It's a dry heat: July 4th in the world's 'Biggest Little City'
Editor’s Note: Frequent readers of this space know that for the most part, I have my friend Tim Dees focus solely on writing about a wide variety of police products. For the upcoming Independence Day holiday I asked Tim to step outside his typical coverage area and share with us some memories of his time as a patrol officer in Reno, Nevada.
The Fourth of July in Reno, Nevada was usually memorable for what the citizenry forgot. They were as patriotic as people in any other town, and certainly enjoyed celebrating the birth of our proud nation. What they forgot was that they were living in the second- (now fourth-) largest city in the driest state in the Union.
In the parts of the state that consisted of barren desert, fireworks were not much of a problem — there just wasn’t that much to burn. Reno had sagebrush, the occasional tree, and lots of homes and other buildings that were decidedly not fireproof. For this reason, there was a ban on the sale or use of fireworks inside the city or county, one which was blatantly ignored.
The ‘Biggest Little City in the World’ is also home to what may be the smallest Indian reservation in the country. The fireworks ban didn’t apply to Indian country, and the Reno-Sparks Indian Colony is a two block by one block enclave of Paiute land in the shadow of what used to be the MGM Grand.
It is home to a community of Native Americans, the requisite smoke shop for tax-free cigarettes, and in the weeks preceding Independence Day, a fireworks stand. Business was brisk, and there wasn’t a thing the city police or fire department could do about it.
My Little Arsonist
Third Watch (evening shift) briefing on the Fourth was of predictable content. The appropriate fireworks ordinance would be reviewed, everyone was to be on special watch for fire hazards, and we could count on having a patrol car or two strafed by bottle rockets sometime before we went home.
I was making my rounds in an upper-middle-class housing development when I saw a Roman candle arc up above the rooftops, fortunately going out before it hit any of them. There had already been a few residential blazes brought on by recreational fireworks, and someone was asking to have another.
I rounded the corner to find what appeared to be an entire extended family on the front lawn of a well-kept ranch home, equipped with the My Little Arsonist Starter Set, or maybe several of them.
Everyone seemed to have their own pyrotechnic novelty, from the little kids with sparklers to the paterfamilias with the aerial shells I saw a moment before. There was a brief pause when they saw the black-and-white patrol car and everyone froze in terror. Then, like cockroaches surprised by the light switch, they scattered and ran into the house, smoking debris still on the front lawn.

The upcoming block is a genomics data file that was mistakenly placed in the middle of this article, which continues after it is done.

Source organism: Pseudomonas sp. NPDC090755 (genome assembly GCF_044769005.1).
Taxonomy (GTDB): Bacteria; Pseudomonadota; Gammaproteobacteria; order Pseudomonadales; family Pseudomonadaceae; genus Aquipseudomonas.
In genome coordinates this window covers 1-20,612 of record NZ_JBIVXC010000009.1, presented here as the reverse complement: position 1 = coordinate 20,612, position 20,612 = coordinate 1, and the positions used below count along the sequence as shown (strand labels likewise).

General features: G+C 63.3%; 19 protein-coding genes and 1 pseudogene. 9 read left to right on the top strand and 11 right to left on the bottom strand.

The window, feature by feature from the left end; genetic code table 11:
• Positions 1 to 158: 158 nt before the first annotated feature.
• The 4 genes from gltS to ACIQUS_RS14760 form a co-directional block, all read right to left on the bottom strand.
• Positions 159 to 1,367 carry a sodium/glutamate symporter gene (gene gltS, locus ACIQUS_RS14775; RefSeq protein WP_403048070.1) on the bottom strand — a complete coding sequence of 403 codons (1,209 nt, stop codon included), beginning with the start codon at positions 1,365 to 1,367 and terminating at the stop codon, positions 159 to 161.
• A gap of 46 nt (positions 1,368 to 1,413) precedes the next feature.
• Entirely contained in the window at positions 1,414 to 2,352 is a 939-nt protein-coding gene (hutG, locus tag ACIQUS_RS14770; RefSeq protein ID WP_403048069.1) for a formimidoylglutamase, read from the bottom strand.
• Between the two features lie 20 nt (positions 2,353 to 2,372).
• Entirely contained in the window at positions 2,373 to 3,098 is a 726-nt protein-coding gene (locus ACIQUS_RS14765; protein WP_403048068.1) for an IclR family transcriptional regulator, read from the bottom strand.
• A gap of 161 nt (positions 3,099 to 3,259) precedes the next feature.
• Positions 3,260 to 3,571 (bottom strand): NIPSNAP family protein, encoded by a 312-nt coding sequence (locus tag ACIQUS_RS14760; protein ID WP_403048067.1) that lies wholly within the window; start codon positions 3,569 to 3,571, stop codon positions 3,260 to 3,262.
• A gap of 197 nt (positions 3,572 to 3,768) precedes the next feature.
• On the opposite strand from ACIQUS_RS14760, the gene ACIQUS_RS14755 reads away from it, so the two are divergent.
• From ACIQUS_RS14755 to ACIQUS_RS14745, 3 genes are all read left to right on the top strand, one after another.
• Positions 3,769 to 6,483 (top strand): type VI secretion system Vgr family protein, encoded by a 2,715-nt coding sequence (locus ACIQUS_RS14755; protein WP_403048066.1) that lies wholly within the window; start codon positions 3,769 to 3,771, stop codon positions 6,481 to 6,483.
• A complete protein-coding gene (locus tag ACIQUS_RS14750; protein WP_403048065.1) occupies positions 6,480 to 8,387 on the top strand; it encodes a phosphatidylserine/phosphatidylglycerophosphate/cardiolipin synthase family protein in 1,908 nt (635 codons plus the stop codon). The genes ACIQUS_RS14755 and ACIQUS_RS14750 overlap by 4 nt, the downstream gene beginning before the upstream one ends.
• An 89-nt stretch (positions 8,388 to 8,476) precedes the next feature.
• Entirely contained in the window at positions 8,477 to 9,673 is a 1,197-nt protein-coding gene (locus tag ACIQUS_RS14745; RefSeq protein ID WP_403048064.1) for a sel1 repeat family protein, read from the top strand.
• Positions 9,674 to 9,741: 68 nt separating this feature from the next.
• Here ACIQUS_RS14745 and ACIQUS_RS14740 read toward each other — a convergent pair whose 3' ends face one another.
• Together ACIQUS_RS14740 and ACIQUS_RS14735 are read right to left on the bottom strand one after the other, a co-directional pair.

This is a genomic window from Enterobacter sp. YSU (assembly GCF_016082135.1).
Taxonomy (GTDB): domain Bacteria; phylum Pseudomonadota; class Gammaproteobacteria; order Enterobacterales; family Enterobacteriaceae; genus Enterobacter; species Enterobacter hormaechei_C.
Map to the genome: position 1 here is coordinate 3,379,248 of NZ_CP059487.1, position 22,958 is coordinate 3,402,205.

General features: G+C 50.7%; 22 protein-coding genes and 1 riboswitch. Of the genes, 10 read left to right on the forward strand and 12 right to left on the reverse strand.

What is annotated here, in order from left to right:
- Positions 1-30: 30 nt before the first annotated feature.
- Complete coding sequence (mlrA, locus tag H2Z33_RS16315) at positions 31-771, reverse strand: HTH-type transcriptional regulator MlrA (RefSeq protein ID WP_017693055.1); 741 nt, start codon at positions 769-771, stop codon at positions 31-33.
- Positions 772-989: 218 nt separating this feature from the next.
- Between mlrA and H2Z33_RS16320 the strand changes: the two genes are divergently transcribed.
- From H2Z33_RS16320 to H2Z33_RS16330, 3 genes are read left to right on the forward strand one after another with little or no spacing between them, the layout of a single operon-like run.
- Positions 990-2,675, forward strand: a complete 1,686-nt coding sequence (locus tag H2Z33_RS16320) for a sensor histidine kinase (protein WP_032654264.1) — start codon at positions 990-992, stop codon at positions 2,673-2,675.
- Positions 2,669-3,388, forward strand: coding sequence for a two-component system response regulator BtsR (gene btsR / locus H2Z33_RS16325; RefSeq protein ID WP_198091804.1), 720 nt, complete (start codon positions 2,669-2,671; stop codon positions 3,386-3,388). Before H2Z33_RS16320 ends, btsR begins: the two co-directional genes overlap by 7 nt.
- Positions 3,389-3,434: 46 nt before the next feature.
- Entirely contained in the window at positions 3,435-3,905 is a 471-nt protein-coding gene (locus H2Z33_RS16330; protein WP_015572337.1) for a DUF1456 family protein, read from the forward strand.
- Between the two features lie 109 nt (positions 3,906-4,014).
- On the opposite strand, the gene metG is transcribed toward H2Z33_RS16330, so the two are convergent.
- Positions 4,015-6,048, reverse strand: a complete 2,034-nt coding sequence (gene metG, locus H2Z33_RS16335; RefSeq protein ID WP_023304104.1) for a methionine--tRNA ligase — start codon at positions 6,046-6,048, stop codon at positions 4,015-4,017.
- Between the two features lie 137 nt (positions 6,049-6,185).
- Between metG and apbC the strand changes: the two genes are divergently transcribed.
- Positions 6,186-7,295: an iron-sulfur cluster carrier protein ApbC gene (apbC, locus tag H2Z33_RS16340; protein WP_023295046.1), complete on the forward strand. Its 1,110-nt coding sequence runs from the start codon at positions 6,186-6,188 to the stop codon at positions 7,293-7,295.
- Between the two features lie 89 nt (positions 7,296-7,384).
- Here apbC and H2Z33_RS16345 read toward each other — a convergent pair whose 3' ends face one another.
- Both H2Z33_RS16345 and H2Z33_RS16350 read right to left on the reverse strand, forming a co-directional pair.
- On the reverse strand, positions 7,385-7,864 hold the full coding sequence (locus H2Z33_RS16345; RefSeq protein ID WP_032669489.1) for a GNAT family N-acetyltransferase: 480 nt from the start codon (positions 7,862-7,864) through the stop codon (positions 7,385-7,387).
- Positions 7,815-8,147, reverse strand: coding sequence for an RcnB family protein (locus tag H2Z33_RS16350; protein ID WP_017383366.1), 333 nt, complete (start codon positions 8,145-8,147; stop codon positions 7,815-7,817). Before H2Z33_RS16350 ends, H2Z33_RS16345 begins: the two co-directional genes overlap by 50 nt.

I got out my misdemeanor citation book and walked up to the front door. Dad, wisely deciding it was better to transact this business out of sight of the family, came outside before I got there. He protested only for a moment. “What’s the Fourth of July without fireworks?”
“In your case, considerably less expensive.”
I happened to be in court on an unrelated matter when he appeared on the citation I wrote him — a $700 fine, and this was in the mid-80s. Ouch.
Trust Me, I’m a Professional
The pros didn’t always do a lot better with fireworks displays. The city made an effort to satisfy the apparent craving for bright flashes and explosions by putting on “Skyfire,” a full-blown fireworks show above the university football stadium.
It was a day-long event, with bands and games, culminating in the big show just after dusk. The first year they did it, there was a miscalculation on the trajectory of some of the shells the pyro company used. The local fire guys got to roll on a merry hillside blaze north of campus, where, fortunately, there were few homes.
Forever after, cops referred to “Skyfire,” as “Grassfire.”
Not everyone wanted to see the show from the stadium. The streets and roads surrounding the area were always lined with cars, most filled with entire families who wanted to see the fireworks and then go home. The “go home” part was mostly wishful thinking, because traffic on those streets was at least as bad as it was in the stadium parking lot.
It was also a little more dangerous, as one of the incentives of watching from your car was the availability of adult beverages that might have been brought along. These were banned in the stadium. They weren’t supposed to be in the cars, either, but what’s the Fourth of July without a few beers?
My interactions with folks in these areas tended to be fairly repetitive.
“Sir, you can’t stop your car here.“
“My kids want to see the fireworks.”
“They’ll have to see them from someplace other than the middle of the street.”
“There’s no place to park, and I’ll be gone in a minute.”
“If you don’t move it right now, you’ll be staying with me, and your car will be leaving when the tow truck arrives.”
This conversation was repeated maybe a dozen times.
I like fireworks as much as anyone, but since those days I only see them from a distance. I don’t like crowds, and my house is just fine without a charred finish.